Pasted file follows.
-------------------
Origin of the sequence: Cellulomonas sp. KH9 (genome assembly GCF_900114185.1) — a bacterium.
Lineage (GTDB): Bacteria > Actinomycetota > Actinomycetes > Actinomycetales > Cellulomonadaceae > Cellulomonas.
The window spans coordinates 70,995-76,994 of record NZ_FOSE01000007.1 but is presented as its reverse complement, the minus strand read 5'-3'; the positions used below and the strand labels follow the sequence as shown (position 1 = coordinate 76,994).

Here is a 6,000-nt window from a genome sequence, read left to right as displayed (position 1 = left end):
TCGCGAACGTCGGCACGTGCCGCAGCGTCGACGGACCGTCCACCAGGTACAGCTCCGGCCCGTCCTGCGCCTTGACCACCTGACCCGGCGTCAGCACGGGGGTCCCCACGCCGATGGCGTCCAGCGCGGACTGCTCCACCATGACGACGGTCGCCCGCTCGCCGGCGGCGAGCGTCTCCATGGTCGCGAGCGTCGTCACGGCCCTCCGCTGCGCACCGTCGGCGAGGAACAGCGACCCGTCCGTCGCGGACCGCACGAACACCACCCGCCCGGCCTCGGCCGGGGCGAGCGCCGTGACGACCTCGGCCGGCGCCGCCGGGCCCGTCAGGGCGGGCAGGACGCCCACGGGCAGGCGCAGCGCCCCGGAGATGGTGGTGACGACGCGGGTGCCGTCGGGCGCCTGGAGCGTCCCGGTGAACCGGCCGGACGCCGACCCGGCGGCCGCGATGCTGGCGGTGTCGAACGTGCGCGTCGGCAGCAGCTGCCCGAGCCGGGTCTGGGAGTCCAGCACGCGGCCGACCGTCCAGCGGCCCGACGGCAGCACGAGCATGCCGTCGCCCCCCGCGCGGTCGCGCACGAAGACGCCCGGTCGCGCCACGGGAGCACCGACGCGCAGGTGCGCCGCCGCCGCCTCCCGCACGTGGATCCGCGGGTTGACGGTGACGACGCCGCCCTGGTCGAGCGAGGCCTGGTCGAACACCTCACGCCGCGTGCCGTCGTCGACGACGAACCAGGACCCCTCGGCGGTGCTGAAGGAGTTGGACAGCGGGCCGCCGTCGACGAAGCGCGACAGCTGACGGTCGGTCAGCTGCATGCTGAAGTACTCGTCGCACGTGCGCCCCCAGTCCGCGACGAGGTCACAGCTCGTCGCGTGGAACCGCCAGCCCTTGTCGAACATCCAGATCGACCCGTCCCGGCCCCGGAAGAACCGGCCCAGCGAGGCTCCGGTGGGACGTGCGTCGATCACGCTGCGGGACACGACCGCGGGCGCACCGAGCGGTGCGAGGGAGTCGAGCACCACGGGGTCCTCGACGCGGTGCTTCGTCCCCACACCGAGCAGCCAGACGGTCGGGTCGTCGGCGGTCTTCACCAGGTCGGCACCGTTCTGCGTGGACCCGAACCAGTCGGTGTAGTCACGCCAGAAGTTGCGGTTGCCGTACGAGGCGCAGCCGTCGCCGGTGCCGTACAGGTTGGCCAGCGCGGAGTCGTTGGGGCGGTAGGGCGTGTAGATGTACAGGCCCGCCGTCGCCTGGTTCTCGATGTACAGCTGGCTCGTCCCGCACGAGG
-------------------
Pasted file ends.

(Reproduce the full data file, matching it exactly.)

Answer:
Origin of the sequence: Cellulomonas sp. KH9 (genome assembly GCF_900114185.1) — a bacterium.
Lineage (GTDB): Bacteria > Actinomycetota > Actinomycetes > Actinomycetales > Cellulomonadaceae > Cellulomonas.
The window spans coordinates 70,995-76,994 of record NZ_FOSE01000007.1 but is presented as its reverse complement, the minus strand read 5'-3'; the positions used below and the strand labels follow the sequence as shown (position 1 = coordinate 76,994).

Here is a 6,000-nt window from a genome sequence, read left to right as displayed (position 1 = left end):
TCGCGAACGTCGGCACGTGCCGCAGCGTCGACGGACCGTCCACCAGGTACAGCTCCGGCCCGTCCTGCGCCTTGACCACCTGACCCGGCGTCAGCACGGGGGTCCCCACGCCGATGGCGTCCAGCGCGGACTGCTCCACCATGACGACGGTCGCCCGCTCGCCGGCGGCGAGCGTCTCCATGGTCGCGAGCGTCGTCACGGCCCTCCGCTGCGCACCGTCGGCGAGGAACAGCGACCCGTCCGTCGCGGACCGCACGAACACCACCCGCCCGGCCTCGGCCGGGGCGAGCGCCGTGACGACCTCGGCCGGCGCCGCCGGGCCCGTCAGGGCGGGCAGGACGCCCACGGGCAGGCGCAGCGCCCCGGAGATGGTGGTGACGACGCGGGTGCCGTCGGGCGCCTGGAGCGTCCCGGTGAACCGGCCGGACGCCGACCCGGCGGCCGCGATGCTGGCGGTGTCGAACGTGCGCGTCGGCAGCAGCTGCCCGAGCCGGGTCTGGGAGTCCAGCACGCGGCCGACCGTCCAGCGGCCCGACGGCAGCACGAGCATGCCGTCGCCCCCCGCGCGGTCGCGCACGAAGACGCCCGGTCGCGCCACGGGAGCACCGACGCGCAGGTGCGCCGCCGCCGCCTCCCGCACGTGGATCCGCGGGTTGACGGTGACGACGCCGCCCTGGTCGAGCGAGGCCTGGTCGAACACCTCACGCCGCGTGCCGTCGTCGACGACGAACCAGGACCCCTCGGCGGTGCTGAAGGAGTTGGACAGCGGGCCGCCGTCGACGAAGCGCGACAGCTGACGGTCGGTCAGCTGCATGCTGAAGTACTCGTCGCACGTGCGCCCCCAGTCCGCGACGAGGTCACAGCTCGTCGCGTGGAACCGCCAGCCCTTGTCGAACATCCAGATCGACCCGTCCCGGCCCCGGAAGAACCGGCCCAGCGAGGCTCCGGTGGGACGTGCGTCGATCACGCTGCGGGACACGACCGCGGGCGCACCGAGCGGTGCGAGGGAGTCGAGCACCACGGGGTCCTCGACGCGGTGCTTCGTCCCCACACCGAGCAGCCAGACGGTCGGGTCGTCGGCGGTCTTCACCAGGTCGGCACCGTTCTGCGTGGACCCGAACCAGTCGGTGTAGTCACGCCAGAAGTTGCGGTTGCCGTACGAGGCGCAGCCGTCGCCGGTGCCGTACAGGTTGGCCAGCGCGGAGTCGTTGGGGCGGTAGGGCGTGTAGATGTACAGGCCCGCCGTCGCCTGGTTCTCGATGTACAGCTGGCTCGTCCCGCACGAGG